Place, publisher, year, edition, pages
Elsevier, 2015
Keyword
Microalgae, Baltic Sea, Flue gas, Biomass composition, Natural communities, Brackish
National Category
Microbiology Bioenergy Bioremediation
Research subject
Ecology, Aquatic Ecology
Identifiers
urn:nbn:se:lnu:diva-45559 (URN)10.1016/j.algal.2015.07.001 (DOI)000363046900029 ()2-s2.0-84943643090 (Scopus ID)
Funder
Knowledge Foundation
Available from: 2015-07-25 Created: 2015-07-25 Last updated: 2017-04-27Bibliographically approved
4. Production stability and biomass quality in microalgal cultivation - contribution of community dynamics
Open this publication in new window or tab >>Production stability and biomass quality in microalgal cultivation - contribution of community dynamics
(English)Manuscript (preprint) (Other academic)
Abstract [en]

The prospect of using constructed communities of microalgae in algal cultivation wasconfirmed in this study. Three constructed communities of diatoms (Diatom), greenalgae (Green) and cyanobacteria (Cyano), were each mixed with a natural communityof microalgae as baseline. The communities were cultivated in batch and semicontinuousmode and fed CO2 or cement flue gas (12-15 % CO2). Diatom had thehighest growth rate but Green had the highest yield. Dynamic changes in thecommunity composition occurred from start through batch to semi-steady state. Greenalgae were the most competitive group during the experiment. Euglenoids wererecruited from scarce species in the natural community and became a large part of thebiomass in semi-steady state in all communities. High temporal and yield stabilitywas demonstrated in all communities during semi-steady state. Biochemicalcomposition (lipids, proteins and carbohydrates) was similar for the threecommunities with lipids ranging 14-26 % of dry weight (DW), proteins (15-28 %DW) and carbohydrates (9-23 % DW). Filamentous cyanobacteria were outcompetedearly in the experiment. However, their minute presence in Cyano associated withhigher lipid and lower carbohydrates compared to Diatom and Green, suggesting theimportance of chemical interactions among microorganisms. Our results indicate thatculture functions (stability, biomass quality) were maintained while dynamic changesoccurred in community composition. We propose that a multi-species communityapproach can aid sustainability in microalgal cultivation, through complementary useof resources and higher culture stability. Local environmental conditions,complementary microalgal traits, and interactions among functional groups (algae,bacteria) should be considered in community design where natural succession andcrop rotation will likely provide stability for commercial-scale algal cultivation.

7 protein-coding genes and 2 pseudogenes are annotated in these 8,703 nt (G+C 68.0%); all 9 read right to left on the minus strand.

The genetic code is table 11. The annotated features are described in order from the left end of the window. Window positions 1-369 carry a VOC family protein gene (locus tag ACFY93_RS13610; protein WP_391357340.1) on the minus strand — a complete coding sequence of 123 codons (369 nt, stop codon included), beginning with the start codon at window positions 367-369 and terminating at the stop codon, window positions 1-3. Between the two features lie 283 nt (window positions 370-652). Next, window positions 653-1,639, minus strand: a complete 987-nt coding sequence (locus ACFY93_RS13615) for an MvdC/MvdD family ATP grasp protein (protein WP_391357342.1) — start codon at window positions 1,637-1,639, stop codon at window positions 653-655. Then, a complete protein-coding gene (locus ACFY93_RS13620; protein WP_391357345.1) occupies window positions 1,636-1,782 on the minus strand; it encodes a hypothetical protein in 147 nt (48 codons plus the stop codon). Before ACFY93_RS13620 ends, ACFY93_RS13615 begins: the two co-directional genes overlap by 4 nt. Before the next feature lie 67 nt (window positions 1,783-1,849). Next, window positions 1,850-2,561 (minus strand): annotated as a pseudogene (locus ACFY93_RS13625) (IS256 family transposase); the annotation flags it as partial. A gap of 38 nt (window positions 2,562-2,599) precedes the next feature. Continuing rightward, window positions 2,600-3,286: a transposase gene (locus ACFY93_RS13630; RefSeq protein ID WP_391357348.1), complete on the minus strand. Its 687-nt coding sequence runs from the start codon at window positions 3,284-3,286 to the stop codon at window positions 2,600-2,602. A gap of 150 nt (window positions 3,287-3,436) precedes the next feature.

Keyword
Microalgae, multi-species communities, production stability, algal cultivation, biomass composition, flue gas
National Category
Biological Sciences Ecology
Research subject
Ecology, Aquatic Ecology; Chemistry, Biotechnology; Environmental Science, Environmental technology
Identifiers
urn:nbn:se:lnu:diva-46511 (URN)
Available from: 2015-09-28 Created: 2015-09-28 Last updated: 2016-12-07Bibliographically approved

Open Access in DiVA

fulltext(12604 kB)1567 downloads
File information
File name FULLTEXT01.pdfFile size 12604 kBChecksum SHA-512
9786bc0795842eaf8634ae791b88006af2ec368a1e556ebf76e3964a9cf0f571adfa438785938c2fd83f17cde138b5de946ee8260618019d86e65815e7d61dfe
Type fulltextMimetype application/pdf

Authority records BETA

Olofsson, Martin

Search in DiVA

By author/editor
Olofsson, Martin
By organisation
Department of Biology and Environmental Science
Biological SciencesEcologyIndustrial Biotechnology

Search outside of DiVA

GoogleGoogle Scholar
Total: 1567 downloads
The number of downloads is the sum of all downloads of full texts. It may include eg previous versions that are now no longer available

isbn
urn-nbn

Altmetric score

isbn
urn-nbn
Total: 1185 hits
CiteExportLink to record
Permanent link

Direct link
Cite
Citation style
  • apa
  • ieee
  • modern-language-association-8th-edition
  • vancouver
  • Other style
More styles
Language
  • de-DE
  • en-GB
  • en-US
  • fi-FI
  • nn-NO
  • nn-NB
  • sv-SE
  • Other locale
More languages
Output format
  • html
  • text
  • asciidoc
  • rtf